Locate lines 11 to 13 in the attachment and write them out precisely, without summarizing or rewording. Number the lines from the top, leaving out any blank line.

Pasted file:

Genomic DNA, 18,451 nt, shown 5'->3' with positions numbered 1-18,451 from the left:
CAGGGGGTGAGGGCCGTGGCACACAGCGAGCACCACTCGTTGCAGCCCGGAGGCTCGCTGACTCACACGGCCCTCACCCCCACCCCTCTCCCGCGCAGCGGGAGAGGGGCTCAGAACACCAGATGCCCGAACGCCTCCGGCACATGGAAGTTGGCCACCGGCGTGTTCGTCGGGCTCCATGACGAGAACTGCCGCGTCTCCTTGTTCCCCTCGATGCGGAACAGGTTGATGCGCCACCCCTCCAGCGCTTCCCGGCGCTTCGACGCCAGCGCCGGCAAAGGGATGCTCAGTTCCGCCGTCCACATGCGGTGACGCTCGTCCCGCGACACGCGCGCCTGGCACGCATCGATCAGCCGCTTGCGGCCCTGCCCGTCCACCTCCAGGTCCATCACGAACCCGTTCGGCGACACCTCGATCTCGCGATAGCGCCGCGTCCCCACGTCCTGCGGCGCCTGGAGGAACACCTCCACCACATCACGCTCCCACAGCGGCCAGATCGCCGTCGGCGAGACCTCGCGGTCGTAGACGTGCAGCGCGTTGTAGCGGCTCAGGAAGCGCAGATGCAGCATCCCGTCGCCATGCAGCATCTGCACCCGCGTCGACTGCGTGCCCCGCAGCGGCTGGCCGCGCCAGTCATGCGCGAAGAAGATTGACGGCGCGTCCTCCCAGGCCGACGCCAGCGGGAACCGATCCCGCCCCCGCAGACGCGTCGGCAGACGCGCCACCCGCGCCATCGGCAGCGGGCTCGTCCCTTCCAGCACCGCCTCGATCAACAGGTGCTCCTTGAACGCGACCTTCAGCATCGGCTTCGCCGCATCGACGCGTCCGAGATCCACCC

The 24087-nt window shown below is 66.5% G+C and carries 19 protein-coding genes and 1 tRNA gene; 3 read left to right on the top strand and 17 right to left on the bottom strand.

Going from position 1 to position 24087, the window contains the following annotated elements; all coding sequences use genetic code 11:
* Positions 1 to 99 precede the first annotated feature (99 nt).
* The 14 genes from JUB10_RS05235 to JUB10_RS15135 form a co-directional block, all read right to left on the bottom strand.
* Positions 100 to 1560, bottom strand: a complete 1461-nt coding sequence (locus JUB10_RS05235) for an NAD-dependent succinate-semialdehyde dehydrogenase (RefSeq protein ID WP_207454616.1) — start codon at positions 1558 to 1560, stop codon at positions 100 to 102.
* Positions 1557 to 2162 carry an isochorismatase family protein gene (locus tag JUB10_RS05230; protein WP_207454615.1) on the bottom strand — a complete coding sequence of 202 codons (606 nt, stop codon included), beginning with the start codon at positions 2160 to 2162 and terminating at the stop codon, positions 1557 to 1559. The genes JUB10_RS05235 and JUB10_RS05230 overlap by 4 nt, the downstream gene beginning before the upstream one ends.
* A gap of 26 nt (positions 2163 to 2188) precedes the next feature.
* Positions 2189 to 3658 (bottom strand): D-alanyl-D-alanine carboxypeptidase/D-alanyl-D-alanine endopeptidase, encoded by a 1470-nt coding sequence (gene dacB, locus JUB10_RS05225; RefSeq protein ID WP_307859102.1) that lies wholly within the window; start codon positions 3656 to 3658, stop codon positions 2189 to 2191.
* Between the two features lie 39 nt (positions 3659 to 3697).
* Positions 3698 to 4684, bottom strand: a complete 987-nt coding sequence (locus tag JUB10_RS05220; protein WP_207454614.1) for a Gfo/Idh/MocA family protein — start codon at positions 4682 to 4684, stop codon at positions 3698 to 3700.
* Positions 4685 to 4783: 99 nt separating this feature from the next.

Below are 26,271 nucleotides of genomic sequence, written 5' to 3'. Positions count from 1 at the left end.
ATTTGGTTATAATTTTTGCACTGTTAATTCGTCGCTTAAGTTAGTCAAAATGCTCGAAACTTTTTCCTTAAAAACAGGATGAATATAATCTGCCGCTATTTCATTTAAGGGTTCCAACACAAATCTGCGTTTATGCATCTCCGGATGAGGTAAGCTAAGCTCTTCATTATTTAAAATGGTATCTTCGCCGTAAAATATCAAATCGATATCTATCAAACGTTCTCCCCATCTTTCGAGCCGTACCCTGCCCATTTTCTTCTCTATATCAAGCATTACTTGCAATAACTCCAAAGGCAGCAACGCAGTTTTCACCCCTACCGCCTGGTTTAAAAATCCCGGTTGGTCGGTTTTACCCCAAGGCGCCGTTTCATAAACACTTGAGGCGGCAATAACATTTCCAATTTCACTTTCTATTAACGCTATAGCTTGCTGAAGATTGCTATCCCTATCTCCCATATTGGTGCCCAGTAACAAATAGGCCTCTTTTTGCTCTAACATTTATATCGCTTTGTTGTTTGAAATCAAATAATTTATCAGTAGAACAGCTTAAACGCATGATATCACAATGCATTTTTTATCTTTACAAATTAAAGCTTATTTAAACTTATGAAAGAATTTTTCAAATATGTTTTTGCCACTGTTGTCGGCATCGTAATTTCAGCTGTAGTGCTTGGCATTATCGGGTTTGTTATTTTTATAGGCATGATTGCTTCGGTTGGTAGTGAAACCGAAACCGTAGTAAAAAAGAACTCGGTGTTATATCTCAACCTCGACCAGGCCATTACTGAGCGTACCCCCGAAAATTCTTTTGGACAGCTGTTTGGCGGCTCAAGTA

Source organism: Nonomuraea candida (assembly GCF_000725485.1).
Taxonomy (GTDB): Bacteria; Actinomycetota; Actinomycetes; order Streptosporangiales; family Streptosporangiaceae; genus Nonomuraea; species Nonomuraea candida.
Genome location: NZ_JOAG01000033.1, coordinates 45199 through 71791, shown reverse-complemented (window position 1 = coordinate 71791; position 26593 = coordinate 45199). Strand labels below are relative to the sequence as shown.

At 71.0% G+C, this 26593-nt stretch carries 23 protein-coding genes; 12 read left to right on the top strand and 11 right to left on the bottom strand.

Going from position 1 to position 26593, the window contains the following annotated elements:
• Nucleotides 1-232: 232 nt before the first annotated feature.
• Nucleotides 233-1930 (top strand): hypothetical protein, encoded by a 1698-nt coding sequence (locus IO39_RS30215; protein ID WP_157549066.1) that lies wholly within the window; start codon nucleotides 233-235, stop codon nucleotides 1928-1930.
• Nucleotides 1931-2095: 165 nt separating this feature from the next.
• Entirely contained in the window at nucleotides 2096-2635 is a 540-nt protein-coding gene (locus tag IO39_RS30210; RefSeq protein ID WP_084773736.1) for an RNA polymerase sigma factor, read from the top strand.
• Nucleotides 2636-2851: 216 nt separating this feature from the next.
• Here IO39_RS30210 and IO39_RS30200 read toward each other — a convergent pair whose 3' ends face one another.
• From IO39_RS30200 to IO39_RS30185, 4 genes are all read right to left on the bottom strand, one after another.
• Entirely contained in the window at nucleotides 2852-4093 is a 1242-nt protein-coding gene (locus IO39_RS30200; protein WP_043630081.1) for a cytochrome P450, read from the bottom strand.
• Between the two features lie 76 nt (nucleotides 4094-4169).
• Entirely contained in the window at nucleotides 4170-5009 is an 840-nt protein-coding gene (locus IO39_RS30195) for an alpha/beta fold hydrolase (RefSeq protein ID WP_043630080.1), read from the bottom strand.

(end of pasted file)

* Between the two features lie 39 nt (positions 3659 to 3697).
* Positions 3698 to 4684, bottom strand: a complete 987-nt coding sequence (locus tag JUB10_RS05220; protein WP_207454614.1) for a Gfo/Idh/MocA family protein — start codon at positions 4682 to 4684, stop codon at positions 3698 to 3700.
* Positions 4685 to 4783: 99 nt separating this feature from the next.